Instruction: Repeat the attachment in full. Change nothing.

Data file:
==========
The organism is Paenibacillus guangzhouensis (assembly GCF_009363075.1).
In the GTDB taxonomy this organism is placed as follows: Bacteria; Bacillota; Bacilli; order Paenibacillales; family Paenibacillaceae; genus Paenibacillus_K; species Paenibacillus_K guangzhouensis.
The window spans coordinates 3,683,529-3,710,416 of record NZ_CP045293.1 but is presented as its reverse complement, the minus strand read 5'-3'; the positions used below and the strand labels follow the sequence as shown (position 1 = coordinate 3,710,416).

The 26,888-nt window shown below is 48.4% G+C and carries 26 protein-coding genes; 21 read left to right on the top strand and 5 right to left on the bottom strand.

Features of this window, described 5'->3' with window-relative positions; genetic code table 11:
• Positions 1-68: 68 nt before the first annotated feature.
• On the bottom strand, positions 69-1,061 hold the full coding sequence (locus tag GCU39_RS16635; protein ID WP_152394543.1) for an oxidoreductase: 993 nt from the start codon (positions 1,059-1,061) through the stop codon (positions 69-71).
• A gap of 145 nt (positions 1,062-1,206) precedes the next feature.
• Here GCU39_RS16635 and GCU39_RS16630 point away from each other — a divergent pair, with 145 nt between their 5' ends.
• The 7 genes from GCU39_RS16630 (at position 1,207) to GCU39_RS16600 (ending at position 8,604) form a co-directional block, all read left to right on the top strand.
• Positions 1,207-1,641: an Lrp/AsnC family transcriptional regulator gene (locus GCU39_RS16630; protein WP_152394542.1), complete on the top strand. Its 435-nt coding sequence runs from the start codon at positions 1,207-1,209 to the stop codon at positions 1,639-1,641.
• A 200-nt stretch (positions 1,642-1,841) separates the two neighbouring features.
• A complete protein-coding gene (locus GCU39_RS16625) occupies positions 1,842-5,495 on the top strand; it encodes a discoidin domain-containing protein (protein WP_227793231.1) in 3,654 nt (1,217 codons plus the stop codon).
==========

The organism is Paenibacillus guangzhouensis (assembly GCF_009363075.1).
In the GTDB taxonomy this organism is placed as follows: Bacteria; Bacillota; Bacilli; order Paenibacillales; family Paenibacillaceae; genus Paenibacillus_K; species Paenibacillus_K guangzhouensis.
The window spans coordinates 3,683,529-3,710,416 of record NZ_CP045293.1 but is presented as its reverse complement, the minus strand read 5'-3'; the positions used below and the strand labels follow the sequence as shown (position 1 = coordinate 3,710,416).

The 26,888-nt window shown below is 48.4% G+C and carries 26 protein-coding genes; 21 read left to right on the top strand and 5 right to left on the bottom strand.

Features of this window, described 5'->3' with window-relative positions; genetic code table 11:
• Positions 1-68: 68 nt before the first annotated feature.
• On the bottom strand, positions 69-1,061 hold the full coding sequence (locus tag GCU39_RS16635; protein ID WP_152394543.1) for an oxidoreductase: 993 nt from the start codon (positions 1,059-1,061) through the stop codon (positions 69-71).
• A gap of 145 nt (positions 1,062-1,206) precedes the next feature.
• Here GCU39_RS16635 and GCU39_RS16630 point away from each other — a divergent pair, with 145 nt between their 5' ends.
• The 7 genes from GCU39_RS16630 (at position 1,207) to GCU39_RS16600 (ending at position 8,604) form a co-directional block, all read left to right on the top strand.
• Positions 1,207-1,641: an Lrp/AsnC family transcriptional regulator gene (locus GCU39_RS16630; protein WP_152394542.1), complete on the top strand. Its 435-nt coding sequence runs from the start codon at positions 1,207-1,209 to the stop codon at positions 1,639-1,641.
• A 200-nt stretch (positions 1,642-1,841) separates the two neighbouring features.
• A complete protein-coding gene (locus GCU39_RS16625) occupies positions 1,842-5,495 on the top strand; it encodes a discoidin domain-containing protein (protein WP_227793231.1) in 3,654 nt (1,217 codons plus the stop codon).